A three-judge panel of the Fifth Circuit U.S. Court of Appeals decided this week that the Consumer Financial Protection Bureau’s (CFPB) financing source is unconstitutional.
According to a Politico report on the ruling, the panel determined that the CFPB’s structure was unconstitutional because it is funded by the Federal Reserve rather than through appropriations legislation approved by Congress. To protect the CFPB from political pressures that would affect its banking industry regulation, Democrats designed the structure when they adopted the law that would form the CFPB in the Dodd-Frank Act of 2010.
The panel also overturned a 2017 small-dollar lending rule that had come under opposition from payday lending proponents. The CFPB’s payday regulation, according to the plaintiffs, the Community Financial Services Association of America and Consumer Service Alliance of Texas, was enacted arbitrarily and capriciously and went beyond its statutory power.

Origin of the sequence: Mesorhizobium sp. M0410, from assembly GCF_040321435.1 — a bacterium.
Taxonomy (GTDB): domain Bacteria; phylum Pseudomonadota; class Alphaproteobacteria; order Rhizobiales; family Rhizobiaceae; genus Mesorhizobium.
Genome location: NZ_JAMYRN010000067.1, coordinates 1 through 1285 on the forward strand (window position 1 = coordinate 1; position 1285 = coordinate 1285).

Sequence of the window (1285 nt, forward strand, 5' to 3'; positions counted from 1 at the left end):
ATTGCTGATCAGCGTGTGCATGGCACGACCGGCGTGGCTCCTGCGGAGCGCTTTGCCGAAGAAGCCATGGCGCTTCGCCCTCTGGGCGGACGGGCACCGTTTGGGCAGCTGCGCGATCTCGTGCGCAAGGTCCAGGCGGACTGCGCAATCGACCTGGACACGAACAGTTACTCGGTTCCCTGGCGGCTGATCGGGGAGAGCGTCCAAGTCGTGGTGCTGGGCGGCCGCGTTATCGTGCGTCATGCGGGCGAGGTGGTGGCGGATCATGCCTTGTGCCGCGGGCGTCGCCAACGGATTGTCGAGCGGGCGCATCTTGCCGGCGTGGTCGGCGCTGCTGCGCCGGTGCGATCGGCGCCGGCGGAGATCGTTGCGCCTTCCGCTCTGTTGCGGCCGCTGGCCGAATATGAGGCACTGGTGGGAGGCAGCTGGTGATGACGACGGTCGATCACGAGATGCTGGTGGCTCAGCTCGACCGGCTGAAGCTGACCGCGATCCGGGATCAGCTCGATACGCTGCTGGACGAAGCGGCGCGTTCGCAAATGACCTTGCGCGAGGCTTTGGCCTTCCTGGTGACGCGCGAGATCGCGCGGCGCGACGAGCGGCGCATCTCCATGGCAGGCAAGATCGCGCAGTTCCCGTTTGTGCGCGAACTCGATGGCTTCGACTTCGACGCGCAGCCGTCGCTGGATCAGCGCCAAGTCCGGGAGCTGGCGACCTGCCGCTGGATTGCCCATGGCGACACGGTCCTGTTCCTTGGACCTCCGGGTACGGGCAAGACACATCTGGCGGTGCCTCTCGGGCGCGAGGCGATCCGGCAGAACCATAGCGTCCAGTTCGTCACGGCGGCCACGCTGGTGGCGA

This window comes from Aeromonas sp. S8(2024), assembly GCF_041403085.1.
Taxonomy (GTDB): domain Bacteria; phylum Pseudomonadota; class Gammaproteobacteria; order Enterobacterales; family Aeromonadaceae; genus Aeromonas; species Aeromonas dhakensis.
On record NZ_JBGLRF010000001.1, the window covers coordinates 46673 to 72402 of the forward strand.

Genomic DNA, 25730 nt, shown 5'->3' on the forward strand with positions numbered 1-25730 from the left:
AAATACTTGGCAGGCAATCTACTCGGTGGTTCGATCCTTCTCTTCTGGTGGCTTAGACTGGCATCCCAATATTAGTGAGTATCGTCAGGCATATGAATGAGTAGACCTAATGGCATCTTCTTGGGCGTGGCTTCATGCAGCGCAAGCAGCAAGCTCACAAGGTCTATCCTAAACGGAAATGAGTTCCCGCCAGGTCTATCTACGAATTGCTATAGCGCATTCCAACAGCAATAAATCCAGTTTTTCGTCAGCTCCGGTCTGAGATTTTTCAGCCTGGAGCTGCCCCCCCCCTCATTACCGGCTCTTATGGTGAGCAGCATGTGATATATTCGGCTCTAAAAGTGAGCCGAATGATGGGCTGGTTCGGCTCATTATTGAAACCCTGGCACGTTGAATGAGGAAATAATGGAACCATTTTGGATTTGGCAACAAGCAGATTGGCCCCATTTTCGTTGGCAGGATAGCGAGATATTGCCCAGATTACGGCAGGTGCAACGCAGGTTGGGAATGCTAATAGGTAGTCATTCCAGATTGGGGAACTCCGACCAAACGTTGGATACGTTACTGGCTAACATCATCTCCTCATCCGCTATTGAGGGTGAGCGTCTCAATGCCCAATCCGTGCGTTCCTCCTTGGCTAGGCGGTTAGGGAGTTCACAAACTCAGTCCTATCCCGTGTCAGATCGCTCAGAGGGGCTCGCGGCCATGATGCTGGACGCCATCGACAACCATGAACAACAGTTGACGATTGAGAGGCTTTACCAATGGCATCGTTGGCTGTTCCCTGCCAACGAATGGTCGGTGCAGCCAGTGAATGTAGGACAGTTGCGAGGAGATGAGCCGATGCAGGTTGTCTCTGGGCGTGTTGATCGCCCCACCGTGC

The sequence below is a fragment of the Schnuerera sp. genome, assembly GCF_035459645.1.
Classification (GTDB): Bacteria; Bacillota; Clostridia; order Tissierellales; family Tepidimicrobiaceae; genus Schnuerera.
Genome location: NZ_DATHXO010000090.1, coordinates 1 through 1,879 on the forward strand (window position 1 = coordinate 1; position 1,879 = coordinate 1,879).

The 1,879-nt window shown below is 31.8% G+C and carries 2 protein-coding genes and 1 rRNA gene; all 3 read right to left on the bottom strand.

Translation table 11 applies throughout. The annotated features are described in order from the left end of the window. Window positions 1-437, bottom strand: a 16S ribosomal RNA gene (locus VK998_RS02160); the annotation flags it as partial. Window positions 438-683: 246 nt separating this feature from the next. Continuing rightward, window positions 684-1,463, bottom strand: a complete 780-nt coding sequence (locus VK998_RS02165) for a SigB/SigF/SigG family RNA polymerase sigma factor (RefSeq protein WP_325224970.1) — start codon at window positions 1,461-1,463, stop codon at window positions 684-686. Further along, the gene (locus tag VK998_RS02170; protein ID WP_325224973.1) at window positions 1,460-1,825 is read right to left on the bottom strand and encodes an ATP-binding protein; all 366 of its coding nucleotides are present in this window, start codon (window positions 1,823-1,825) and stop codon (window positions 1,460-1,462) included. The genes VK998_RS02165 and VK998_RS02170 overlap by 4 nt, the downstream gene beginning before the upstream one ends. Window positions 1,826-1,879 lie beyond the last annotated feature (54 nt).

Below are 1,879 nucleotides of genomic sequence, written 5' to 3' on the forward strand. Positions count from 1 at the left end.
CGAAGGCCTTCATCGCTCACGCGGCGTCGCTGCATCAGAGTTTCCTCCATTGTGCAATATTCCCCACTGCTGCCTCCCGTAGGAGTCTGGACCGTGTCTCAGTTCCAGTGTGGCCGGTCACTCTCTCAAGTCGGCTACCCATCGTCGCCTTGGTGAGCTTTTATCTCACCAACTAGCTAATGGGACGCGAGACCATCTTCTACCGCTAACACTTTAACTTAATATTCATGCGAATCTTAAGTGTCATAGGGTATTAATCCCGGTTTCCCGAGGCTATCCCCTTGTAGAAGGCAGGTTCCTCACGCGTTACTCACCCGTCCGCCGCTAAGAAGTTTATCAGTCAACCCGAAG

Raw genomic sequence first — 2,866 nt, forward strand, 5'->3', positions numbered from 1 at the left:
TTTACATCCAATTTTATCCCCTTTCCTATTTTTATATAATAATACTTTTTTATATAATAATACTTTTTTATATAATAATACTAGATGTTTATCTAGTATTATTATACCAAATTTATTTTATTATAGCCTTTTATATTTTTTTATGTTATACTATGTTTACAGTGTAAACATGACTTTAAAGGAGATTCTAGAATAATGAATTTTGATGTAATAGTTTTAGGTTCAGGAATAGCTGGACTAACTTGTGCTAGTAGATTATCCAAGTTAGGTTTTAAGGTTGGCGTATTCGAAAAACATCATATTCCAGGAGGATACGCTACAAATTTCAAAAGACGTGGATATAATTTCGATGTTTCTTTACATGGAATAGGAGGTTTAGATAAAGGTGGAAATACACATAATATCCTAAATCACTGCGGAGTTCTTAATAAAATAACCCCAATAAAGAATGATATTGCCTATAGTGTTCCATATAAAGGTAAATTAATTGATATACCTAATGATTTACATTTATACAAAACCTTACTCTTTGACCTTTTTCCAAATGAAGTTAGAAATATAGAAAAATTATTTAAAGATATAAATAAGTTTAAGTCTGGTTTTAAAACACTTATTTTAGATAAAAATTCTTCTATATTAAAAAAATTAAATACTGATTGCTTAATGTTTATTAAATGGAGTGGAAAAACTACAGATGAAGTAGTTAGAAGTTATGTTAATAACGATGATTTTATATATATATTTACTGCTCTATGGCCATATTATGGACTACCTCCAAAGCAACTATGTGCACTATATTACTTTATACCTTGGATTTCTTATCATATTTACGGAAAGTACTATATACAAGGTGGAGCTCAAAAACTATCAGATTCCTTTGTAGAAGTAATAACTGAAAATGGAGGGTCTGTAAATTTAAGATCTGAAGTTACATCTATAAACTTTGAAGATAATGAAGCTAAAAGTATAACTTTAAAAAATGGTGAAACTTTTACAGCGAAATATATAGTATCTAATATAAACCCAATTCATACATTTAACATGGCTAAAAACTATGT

The plaintiffs also disputed the CFPB’s organizational framework, its congressionally granted authority, and the director’s immunity from removal, asserting that each violated the Constitution.
The CFPB faced another challenge to its constitutionality in the middle of 2020, and the U.S. Supreme Court ruled that while the agency’s single-director structure protecting an appointed director from being fired by the president was unconstitutional, the agency itself would survive.
The CFPB has refrained from stating if it will try to appeal the ruling. A CFPB representative told Politico that the agency’s continuing operations wouldn’t be impacted for some time. CFPB Spokesperson Sam Gilford expressed that other federal financial regulators are also funded similarly. As such, there is nothing unusual about the agency’s funding being outside of annual spending bills. To read more on this, click here.